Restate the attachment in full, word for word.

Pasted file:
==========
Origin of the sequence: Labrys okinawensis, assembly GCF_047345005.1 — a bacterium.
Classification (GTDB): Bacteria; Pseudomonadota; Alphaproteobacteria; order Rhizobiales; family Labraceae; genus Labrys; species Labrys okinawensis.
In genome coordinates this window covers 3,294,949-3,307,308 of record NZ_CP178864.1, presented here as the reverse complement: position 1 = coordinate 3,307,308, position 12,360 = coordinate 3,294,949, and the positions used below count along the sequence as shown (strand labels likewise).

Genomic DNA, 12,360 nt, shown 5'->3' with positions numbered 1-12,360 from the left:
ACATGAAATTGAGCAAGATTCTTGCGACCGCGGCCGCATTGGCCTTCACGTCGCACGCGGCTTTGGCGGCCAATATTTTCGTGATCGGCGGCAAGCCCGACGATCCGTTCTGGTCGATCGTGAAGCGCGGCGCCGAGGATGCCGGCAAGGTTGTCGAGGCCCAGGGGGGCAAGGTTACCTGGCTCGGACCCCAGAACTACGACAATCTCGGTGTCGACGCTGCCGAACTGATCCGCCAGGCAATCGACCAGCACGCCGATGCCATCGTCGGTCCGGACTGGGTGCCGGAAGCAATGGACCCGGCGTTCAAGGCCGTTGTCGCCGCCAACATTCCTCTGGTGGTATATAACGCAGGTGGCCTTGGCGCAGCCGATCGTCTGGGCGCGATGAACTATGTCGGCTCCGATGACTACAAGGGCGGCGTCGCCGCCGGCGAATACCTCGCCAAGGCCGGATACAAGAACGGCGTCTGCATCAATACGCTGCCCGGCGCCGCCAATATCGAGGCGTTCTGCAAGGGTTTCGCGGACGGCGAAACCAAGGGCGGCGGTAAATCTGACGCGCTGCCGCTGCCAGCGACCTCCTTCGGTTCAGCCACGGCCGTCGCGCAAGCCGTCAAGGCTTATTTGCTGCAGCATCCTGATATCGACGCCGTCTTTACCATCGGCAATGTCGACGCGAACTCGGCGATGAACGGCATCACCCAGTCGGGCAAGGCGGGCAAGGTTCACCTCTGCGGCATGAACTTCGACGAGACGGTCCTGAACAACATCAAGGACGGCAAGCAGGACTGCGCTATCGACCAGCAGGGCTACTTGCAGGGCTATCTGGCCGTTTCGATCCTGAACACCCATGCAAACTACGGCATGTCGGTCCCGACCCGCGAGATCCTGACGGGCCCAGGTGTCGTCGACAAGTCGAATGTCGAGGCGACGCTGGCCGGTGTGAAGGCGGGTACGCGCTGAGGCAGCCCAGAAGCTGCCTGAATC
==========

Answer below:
Origin of the sequence: Labrys okinawensis, assembly GCF_047345005.1 — a bacterium.
Classification (GTDB): Bacteria; Pseudomonadota; Alphaproteobacteria; order Rhizobiales; family Labraceae; genus Labrys; species Labrys okinawensis.
In genome coordinates this window covers 3,294,949-3,307,308 of record NZ_CP178864.1, presented here as the reverse complement: position 1 = coordinate 3,307,308, position 12,360 = coordinate 3,294,949, and the positions used below count along the sequence as shown (strand labels likewise).

Genomic DNA, 12,360 nt, shown 5'->3' with positions numbered 1-12,360 from the left:
ACATGAAATTGAGCAAGATTCTTGCGACCGCGGCCGCATTGGCCTTCACGTCGCACGCGGCTTTGGCGGCCAATATTTTCGTGATCGGCGGCAAGCCCGACGATCCGTTCTGGTCGATCGTGAAGCGCGGCGCCGAGGATGCCGGCAAGGTTGTCGAGGCCCAGGGGGGCAAGGTTACCTGGCTCGGACCCCAGAACTACGACAATCTCGGTGTCGACGCTGCCGAACTGATCCGCCAGGCAATCGACCAGCACGCCGATGCCATCGTCGGTCCGGACTGGGTGCCGGAAGCAATGGACCCGGCGTTCAAGGCCGTTGTCGCCGCCAACATTCCTCTGGTGGTATATAACGCAGGTGGCCTTGGCGCAGCCGATCGTCTGGGCGCGATGAACTATGTCGGCTCCGATGACTACAAGGGCGGCGTCGCCGCCGGCGAATACCTCGCCAAGGCCGGATACAAGAACGGCGTCTGCATCAATACGCTGCCCGGCGCCGCCAATATCGAGGCGTTCTGCAAGGGTTTCGCGGACGGCGAAACCAAGGGCGGCGGTAAATCTGACGCGCTGCCGCTGCCAGCGACCTCCTTCGGTTCAGCCACGGCCGTCGCGCAAGCCGTCAAGGCTTATTTGCTGCAGCATCCTGATATCGACGCCGTCTTTACCATCGGCAATGTCGACGCGAACTCGGCGATGAACGGCATCACCCAGTCGGGCAAGGCGGGCAAGGTTCACCTCTGCGGCATGAACTTCGACGAGACGGTCCTGAACAACATCAAGGACGGCAAGCAGGACTGCGCTATCGACCAGCAGGGCTACTTGCAGGGCTATCTGGCCGTTTCGATCCTGAACACCCATGCAAACTACGGCATGTCGGTCCCGACCCGCGAGATCCTGACGGGCCCAGGTGTCGTCGACAAGTCGAATGTCGAGGCGACGCTGGCCGGTGTGAAGGCGGGTACGCGCTGAGGCAGCCCAGAAGCTGCCTGAATC